The dietary of the people is influenced mainly by the  availability of the chief agricultural produce and of fish and other animal food. The financial status of the region is also an important factor determining the dietary. Formerly Brahmans, Jains, Marvaris, etc., were strictly vegetarian. However, the two-fold classification into vegetarians and non-vegetarians is not very rigid today as it was in the past. Christians and Muslims arc mostly non-vegetarians. To eat beef is a taboo for Hindus as cow is considered sacred by them. The Muslims generally do not take pork, it being their religion's taboo.

The vegetarian food consists of bread prepared of jowar, amti or varan prepared by the mixture of boiled pulses with condiments and spices and vegetables like potato, vangi (brinjal), bhendi (Lady's fingers), onion, cabbage, etc. On the days of feasts and festivals, the menu comprise rice and some sweet dish many times prepared with milk. Those who observe fast on specific days, cat fruits and dishes prepared of vari, sabudana, singade, groundnut, etc. The non-vegetarian food comprises preparations from meat, eggs, fowl and fish alongwith other articles of food.

The agricultural labourers and other artisans whose duties involve physical labour take food twice a day, in the afternoon and in the evening and a breakfast (nyahari) in the morning before they set out for work. Nyahari generally consists of bread prepared from jowar or bajra with catani (chilli, groundnut, salt and garlic ground together) and onion. Tea has become a common habit and is taken in the morning or taken with breakfast.

Their afternoon (lunch) and evening food (dinner) consists of bhakari with kalvan (curry prepared from pulses) or zunka made of gram flour. Rice and wheat are consumed on festive occasions such as weddings, family festivals and the days like Dasara and Holi.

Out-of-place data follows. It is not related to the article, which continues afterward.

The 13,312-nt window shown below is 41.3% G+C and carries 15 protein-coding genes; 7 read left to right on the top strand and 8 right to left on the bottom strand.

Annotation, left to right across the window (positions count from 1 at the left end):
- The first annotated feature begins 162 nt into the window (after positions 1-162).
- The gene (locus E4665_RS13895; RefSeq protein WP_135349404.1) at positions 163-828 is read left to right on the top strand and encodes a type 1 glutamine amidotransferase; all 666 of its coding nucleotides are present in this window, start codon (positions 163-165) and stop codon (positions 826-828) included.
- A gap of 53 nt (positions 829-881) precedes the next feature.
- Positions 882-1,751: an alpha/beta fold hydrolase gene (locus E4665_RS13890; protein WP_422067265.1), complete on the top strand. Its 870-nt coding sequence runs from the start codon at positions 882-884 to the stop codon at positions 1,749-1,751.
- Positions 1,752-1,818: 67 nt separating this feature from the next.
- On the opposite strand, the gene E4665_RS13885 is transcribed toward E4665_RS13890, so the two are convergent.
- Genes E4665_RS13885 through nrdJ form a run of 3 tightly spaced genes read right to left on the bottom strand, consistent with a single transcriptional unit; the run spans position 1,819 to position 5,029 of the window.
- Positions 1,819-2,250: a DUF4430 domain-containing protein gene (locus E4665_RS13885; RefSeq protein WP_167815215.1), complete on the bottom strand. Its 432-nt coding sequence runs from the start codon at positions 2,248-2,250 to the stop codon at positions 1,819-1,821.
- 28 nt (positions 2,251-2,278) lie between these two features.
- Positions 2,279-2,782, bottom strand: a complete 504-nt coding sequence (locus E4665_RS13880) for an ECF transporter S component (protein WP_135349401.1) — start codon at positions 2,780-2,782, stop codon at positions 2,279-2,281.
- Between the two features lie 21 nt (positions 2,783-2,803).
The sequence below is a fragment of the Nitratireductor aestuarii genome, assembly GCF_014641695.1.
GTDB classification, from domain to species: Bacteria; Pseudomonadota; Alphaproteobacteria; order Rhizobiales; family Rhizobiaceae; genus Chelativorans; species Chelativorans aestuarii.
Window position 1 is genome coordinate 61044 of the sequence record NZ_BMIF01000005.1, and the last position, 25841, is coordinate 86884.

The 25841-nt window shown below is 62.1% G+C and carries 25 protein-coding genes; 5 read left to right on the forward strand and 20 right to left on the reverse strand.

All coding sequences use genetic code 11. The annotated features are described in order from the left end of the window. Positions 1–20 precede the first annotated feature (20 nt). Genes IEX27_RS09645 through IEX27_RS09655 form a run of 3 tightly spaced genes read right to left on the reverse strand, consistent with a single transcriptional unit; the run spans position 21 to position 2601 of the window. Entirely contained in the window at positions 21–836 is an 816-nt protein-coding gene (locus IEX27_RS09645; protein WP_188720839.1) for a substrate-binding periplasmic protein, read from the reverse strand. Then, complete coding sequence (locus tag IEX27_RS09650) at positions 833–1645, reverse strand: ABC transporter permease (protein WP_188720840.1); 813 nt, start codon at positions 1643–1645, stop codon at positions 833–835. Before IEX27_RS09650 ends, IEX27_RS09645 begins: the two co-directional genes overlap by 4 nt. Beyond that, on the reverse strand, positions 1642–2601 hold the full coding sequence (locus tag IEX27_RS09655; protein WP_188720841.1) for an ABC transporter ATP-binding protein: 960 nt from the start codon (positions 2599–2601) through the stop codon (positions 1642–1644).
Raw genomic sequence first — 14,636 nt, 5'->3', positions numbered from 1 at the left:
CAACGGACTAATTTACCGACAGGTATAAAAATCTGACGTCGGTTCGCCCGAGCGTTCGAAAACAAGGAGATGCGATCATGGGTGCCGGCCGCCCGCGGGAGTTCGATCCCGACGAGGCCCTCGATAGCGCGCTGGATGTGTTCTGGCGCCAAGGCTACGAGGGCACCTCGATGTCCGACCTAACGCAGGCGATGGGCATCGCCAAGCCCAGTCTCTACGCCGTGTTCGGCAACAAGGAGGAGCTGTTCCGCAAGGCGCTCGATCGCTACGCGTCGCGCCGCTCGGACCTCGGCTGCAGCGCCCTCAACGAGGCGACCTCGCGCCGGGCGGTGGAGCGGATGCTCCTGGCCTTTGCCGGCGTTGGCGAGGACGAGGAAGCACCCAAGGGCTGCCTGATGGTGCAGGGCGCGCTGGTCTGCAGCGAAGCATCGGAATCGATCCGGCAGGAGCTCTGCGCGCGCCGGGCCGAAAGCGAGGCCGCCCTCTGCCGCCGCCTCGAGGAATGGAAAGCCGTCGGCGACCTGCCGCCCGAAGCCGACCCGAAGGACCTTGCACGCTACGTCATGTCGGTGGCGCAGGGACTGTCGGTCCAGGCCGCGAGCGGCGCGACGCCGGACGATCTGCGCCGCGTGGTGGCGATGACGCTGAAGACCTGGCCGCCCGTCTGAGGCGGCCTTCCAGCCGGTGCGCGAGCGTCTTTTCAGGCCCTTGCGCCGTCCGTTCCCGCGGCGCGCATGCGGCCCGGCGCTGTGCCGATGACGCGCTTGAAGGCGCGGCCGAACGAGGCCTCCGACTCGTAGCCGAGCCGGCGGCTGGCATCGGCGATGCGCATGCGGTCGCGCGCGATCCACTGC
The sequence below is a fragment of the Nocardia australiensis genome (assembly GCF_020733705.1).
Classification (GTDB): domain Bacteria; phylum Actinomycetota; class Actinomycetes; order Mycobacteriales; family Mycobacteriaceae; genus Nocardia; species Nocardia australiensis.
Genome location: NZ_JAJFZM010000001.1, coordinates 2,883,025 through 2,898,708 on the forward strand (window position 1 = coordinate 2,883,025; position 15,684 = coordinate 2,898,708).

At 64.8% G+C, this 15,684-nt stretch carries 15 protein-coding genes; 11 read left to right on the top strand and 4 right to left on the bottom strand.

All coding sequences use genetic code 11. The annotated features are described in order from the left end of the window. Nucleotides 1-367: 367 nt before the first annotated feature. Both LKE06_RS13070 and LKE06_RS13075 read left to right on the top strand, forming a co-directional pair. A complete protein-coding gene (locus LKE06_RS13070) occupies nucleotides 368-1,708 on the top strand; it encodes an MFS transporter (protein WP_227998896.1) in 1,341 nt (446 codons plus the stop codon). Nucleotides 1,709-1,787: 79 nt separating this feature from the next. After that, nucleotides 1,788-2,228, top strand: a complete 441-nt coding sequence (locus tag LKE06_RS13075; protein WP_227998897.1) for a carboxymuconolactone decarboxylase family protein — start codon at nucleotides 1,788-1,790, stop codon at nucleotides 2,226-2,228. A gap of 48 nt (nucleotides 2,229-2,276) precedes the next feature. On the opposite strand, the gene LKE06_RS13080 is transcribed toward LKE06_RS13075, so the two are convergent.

The middle class and well-to-do people eat rice, vegetables, curd, buttermik, etc. They are more particular about the timings and the manner of taking their food. They sit on a flat wooden stool (pat) and meal is served in dining plates of metal (stainless steel and brass) with bowls for curry and metal glasses for water. Their diet includes side dishes like pickles of various sorts, papad and kosimbir.

Generally they take tea in the morning and take their morning meals round about 10 o'clock before they leave their homes for work.

The main sweet dishes prepared on festive occasions are Puranpoli (wheat bread stuffed with gram dal cooked with gul), sira, puri, srikhand, basundi, etc. Among the non-vegetarians, chief dishes prepared are mutton and chicken, fried or in the form of curry, khima and preparations from eggs.

Milk of buffalo and cow is very common in use. However, goat milk is also used by the poorer people. Fruits do not always constitute the item of common dietary. Fruits like bananas, guavas, oranges and mangoes are often taken by common people during the season.

It is customary to prepare special types of food for special occasions, details of which are given in the section on Holidays.